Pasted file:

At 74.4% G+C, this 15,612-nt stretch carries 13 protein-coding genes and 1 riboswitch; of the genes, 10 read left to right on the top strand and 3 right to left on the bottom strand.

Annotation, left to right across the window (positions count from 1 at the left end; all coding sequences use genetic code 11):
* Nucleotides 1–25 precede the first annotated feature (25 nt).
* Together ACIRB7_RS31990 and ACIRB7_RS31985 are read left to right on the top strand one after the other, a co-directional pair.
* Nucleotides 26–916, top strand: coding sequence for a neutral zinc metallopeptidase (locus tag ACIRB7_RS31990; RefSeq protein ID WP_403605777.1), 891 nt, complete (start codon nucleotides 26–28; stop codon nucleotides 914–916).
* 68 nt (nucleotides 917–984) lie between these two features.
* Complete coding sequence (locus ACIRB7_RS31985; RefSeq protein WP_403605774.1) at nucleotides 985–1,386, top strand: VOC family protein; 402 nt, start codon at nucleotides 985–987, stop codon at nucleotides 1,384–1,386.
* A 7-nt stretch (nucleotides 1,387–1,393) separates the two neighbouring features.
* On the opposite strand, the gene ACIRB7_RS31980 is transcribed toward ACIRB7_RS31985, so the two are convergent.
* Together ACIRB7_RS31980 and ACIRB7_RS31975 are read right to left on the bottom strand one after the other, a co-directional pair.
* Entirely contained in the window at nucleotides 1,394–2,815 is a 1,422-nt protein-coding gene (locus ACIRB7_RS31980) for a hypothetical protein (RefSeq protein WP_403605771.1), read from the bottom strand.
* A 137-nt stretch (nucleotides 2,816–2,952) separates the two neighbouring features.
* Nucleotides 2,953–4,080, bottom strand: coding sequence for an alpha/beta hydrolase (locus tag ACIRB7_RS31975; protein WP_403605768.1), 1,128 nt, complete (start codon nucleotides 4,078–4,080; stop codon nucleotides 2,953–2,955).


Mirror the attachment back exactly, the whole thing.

At 74.4% G+C, this 15,612-nt stretch carries 13 protein-coding genes and 1 riboswitch; of the genes, 10 read left to right on the top strand and 3 right to left on the bottom strand.

Annotation, left to right across the window (positions count from 1 at the left end; all coding sequences use genetic code 11):
* Nucleotides 1–25 precede the first annotated feature (25 nt).
* Together ACIRB7_RS31990 and ACIRB7_RS31985 are read left to right on the top strand one after the other, a co-directional pair.
* Nucleotides 26–916, top strand: coding sequence for a neutral zinc metallopeptidase (locus tag ACIRB7_RS31990; RefSeq protein ID WP_403605777.1), 891 nt, complete (start codon nucleotides 26–28; stop codon nucleotides 914–916).
* 68 nt (nucleotides 917–984) lie between these two features.
* Complete coding sequence (locus ACIRB7_RS31985; RefSeq protein WP_403605774.1) at nucleotides 985–1,386, top strand: VOC family protein; 402 nt, start codon at nucleotides 985–987, stop codon at nucleotides 1,384–1,386.
* A 7-nt stretch (nucleotides 1,387–1,393) separates the two neighbouring features.
* On the opposite strand, the gene ACIRB7_RS31980 is transcribed toward ACIRB7_RS31985, so the two are convergent.
* Together ACIRB7_RS31980 and ACIRB7_RS31975 are read right to left on the bottom strand one after the other, a co-directional pair.
* Entirely contained in the window at nucleotides 1,394–2,815 is a 1,422-nt protein-coding gene (locus ACIRB7_RS31980) for a hypothetical protein (RefSeq protein WP_403605771.1), read from the bottom strand.
* A 137-nt stretch (nucleotides 2,816–2,952) separates the two neighbouring features.
* Nucleotides 2,953–4,080, bottom strand: coding sequence for an alpha/beta hydrolase (locus tag ACIRB7_RS31975; protein WP_403605768.1), 1,128 nt, complete (start codon nucleotides 4,078–4,080; stop codon nucleotides 2,953–2,955).